Are your employees afraid that if they voice an opinion they might get put down, harassed or even fired? This is another culture issue that is overlooked by those organizations that are out of touch with their staff. Remember, you’re not the only game in town. There are plenty of companies among your competition that encourage open communication as an integral part of their culture. If your employees’ feel they have to be silent drones and watch their backs in order to keep their positions, you can bet they’ll soon be looking around for a more positive environment in which to work. How many of you have been in brain storming sessions, one after another… with no Brains Storming???

Senior leadership is removed and doesn’t lead by example
Your employees watch your leadership style and take cues from it. If they never hear a word from the C-suite outside the executive office, or if they feel there is a disparity between your stated values and what you actually do—watch out. It’s hard to “rally the troops” if they don’t feel connected to you or your ideals. Leaders who truly inspire their employees lead by example. They’re personable and accessible, and employees feel they can trust them. Do more of that or your likely to lose your employees with the highest integrity—the ones you really want to keep.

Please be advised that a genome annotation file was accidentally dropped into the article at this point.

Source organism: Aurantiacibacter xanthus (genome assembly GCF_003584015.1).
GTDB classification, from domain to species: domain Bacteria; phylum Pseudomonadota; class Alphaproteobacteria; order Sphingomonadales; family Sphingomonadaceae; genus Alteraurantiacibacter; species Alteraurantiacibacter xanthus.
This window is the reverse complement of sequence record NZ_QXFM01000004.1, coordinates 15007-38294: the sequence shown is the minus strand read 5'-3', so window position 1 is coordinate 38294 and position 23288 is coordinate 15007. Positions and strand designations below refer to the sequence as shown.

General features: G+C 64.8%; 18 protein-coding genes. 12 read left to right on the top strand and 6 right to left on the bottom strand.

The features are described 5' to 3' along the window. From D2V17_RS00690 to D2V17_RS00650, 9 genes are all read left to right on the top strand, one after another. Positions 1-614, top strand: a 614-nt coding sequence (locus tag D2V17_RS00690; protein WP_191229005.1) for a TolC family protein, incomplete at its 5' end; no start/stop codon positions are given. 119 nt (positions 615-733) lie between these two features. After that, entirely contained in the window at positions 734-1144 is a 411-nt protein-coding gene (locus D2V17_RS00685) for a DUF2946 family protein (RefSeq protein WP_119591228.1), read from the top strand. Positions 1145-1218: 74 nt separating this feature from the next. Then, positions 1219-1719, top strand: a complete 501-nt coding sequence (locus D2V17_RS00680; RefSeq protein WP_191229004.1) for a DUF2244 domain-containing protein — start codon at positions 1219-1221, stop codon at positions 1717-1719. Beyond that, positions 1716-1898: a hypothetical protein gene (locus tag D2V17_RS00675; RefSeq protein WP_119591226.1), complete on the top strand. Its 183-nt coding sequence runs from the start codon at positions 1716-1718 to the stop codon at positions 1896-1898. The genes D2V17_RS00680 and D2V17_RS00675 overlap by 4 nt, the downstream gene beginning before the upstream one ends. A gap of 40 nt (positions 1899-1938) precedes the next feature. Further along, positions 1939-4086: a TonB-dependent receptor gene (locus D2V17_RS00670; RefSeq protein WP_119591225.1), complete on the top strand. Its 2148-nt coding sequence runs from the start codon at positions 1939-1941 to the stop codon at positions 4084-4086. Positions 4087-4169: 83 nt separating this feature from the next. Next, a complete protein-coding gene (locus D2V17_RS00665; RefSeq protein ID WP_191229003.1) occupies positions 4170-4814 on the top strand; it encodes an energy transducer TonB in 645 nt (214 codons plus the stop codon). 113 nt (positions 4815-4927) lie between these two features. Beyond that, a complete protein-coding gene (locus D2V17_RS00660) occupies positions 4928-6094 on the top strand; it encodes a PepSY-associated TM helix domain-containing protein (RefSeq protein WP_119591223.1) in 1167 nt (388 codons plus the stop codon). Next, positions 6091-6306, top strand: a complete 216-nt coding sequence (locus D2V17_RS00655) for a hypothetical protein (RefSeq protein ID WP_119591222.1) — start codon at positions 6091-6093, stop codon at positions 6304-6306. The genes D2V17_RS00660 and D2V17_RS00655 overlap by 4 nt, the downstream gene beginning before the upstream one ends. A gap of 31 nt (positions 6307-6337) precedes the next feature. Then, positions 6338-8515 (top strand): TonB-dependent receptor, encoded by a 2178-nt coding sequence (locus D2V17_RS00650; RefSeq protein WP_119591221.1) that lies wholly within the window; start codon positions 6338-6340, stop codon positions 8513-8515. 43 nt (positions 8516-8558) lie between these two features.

Stifling social environment
Do you require that employees shut down (or severely limit) their social presence? Are violations of this policy grounds for dismissal? If you’re afraid of what your employees might say about you in their private networks, then you’ve either hired the wrong employees or you’re in the wrong business. Every company should have a clear social media policy, but it shouldn’t include draconian measures to control conversation. More and more companies are finding value in empowering their employees to be advocates for them in their private networks. Your best employees can also be your top advocates to the outside world—and garner more trust with your brand than your executives. Trying to quash social connection is short-sighted and ultimately destructive. Employees are going to “be social” anyway. They will seek a work environment that penalizes them less and appreciates them more.